Streaming radio service, Pandora, may soon be regretting opening its music box. Apple is apparently sticking with what should be their official mantra, “anything you can do, I can do better,” after reports began to leak that they are working on a streaming radio option of their own. With this one announcement, Pandora shares went into a tailspin, plunging 19%.
The breaking news, reported by the Wall Street Journal on Thursday, is yet to be confirmed by Apple, although industry insiders are saying that they will not announce this endeavor at their big event on September 12th. The news has left some scratching their heads over Apple’s motives, since streaming radio is relatively small beans compared to Apple’s other projects. But others are quick to point out that Apple could lose its grip on the music industry, notably with the sales of iPods, as users increasingly opt to stream their music for free, rather than buying it.
The plan is to possibly sell iPods and iPads with the Apple streaming music app already preinstalled, and may also connect device owners directly to their iTunes accounts so that the service can get a reading on their music preferences. This will no doubt dominate Pandora’s app, heavily used on iOS devices, which is not integrated with other music accounts of the user.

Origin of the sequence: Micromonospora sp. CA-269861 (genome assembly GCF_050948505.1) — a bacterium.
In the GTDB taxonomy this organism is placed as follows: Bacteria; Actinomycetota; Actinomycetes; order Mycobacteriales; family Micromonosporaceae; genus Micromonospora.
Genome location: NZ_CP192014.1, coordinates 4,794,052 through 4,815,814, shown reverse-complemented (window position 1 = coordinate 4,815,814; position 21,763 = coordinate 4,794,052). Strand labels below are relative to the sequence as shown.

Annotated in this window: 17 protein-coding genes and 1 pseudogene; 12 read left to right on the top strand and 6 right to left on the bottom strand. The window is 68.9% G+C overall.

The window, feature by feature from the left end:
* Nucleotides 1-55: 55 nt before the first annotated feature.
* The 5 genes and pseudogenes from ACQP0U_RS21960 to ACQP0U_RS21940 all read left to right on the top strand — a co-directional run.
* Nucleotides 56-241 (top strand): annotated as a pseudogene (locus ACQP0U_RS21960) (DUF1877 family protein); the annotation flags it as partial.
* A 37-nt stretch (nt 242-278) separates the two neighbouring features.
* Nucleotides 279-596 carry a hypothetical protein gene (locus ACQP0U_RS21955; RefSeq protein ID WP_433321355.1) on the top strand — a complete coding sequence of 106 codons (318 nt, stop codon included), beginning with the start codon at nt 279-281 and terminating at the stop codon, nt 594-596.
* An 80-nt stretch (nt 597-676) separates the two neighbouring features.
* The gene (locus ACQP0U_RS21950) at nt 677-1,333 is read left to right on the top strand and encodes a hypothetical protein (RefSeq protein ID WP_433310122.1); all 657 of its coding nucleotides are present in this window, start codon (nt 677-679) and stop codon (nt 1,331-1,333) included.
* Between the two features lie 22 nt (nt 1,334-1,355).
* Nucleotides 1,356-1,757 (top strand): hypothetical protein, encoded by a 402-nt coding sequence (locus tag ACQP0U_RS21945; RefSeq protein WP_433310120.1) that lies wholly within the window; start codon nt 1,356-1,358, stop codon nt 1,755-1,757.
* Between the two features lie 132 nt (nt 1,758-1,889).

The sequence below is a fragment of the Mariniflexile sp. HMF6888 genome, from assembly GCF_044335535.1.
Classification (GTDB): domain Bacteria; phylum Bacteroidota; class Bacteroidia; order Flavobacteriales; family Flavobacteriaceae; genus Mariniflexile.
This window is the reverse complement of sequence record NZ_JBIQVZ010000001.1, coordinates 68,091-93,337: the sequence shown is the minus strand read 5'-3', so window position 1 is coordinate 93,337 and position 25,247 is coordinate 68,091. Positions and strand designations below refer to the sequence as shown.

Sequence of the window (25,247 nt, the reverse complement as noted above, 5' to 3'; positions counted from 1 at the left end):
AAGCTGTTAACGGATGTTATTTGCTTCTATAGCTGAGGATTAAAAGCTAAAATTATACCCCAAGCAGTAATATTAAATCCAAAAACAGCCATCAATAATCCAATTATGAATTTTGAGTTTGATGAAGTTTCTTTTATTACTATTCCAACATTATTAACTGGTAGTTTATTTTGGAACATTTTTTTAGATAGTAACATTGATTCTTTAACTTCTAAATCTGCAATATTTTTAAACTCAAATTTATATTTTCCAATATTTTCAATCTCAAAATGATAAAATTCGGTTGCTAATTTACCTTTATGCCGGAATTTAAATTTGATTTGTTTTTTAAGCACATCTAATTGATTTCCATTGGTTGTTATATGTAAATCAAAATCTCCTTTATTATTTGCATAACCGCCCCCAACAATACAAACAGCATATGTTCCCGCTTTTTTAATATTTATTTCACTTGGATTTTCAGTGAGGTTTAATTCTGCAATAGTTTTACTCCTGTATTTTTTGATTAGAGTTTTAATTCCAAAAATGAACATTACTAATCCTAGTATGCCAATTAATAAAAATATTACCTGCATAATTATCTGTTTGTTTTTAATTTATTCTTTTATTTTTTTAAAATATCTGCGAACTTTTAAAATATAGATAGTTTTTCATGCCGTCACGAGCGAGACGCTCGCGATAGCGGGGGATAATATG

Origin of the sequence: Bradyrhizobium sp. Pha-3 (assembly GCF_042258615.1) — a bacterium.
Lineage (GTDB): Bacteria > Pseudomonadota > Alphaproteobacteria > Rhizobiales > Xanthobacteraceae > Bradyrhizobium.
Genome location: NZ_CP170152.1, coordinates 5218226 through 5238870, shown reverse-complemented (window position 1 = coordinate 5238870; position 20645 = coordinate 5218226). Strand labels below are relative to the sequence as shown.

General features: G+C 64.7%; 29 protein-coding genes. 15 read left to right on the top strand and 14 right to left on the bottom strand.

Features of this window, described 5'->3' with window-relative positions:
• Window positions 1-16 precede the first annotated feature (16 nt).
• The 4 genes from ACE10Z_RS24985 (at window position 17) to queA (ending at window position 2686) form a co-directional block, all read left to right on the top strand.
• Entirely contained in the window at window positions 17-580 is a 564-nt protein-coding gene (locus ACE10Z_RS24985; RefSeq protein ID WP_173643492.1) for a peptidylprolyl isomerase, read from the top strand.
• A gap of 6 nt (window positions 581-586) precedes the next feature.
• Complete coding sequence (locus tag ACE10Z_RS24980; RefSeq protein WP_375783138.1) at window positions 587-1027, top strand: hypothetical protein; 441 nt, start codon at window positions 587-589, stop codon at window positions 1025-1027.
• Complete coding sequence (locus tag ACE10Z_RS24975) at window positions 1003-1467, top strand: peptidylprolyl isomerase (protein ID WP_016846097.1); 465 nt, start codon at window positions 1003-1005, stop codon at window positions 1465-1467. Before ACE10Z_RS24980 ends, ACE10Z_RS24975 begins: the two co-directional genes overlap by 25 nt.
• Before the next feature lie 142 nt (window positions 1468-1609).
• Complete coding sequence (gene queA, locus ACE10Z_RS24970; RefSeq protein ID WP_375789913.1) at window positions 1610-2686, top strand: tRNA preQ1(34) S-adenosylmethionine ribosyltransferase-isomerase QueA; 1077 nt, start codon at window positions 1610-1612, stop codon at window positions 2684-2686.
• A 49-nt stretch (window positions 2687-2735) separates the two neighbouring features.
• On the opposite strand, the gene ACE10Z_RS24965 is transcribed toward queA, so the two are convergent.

Bank of America-Merrill Lynch analyst Nat Schindler sent a note to his clients this morning, saying, “Apple is currently the largest music retailer in the world and the move is likely being made to unseat rapidly growing streaming competitors like Pandora and Spotify. Apple’s large device installed base makes it a more serious threat than other current or potential competitors. Pandora we believe gets 40-50 percent of its total usage currently from iOS devices.”
Apple may potentially corner the market because they are going to make up for Pandora’s shortcomings. Pandora operates under limited licenses and, because of that, there are certain restrictions that often frustrate users. There are limits on the number of times a particular artist’s songs can be played per hour, you cannot rewind a song to listen to it again, and if you have a hankering for a specific song, you can only create a Pandora channel for that song and listen to similar songs while hoping that the one you wanted will actually play at some point. Apple may be looking to obtain direct licenses, which will give them, and in turn their users, more freedom. That, coupled with the fact that their devices are the majority of Pandora users, could just be the nail in Pandora’s coffin.
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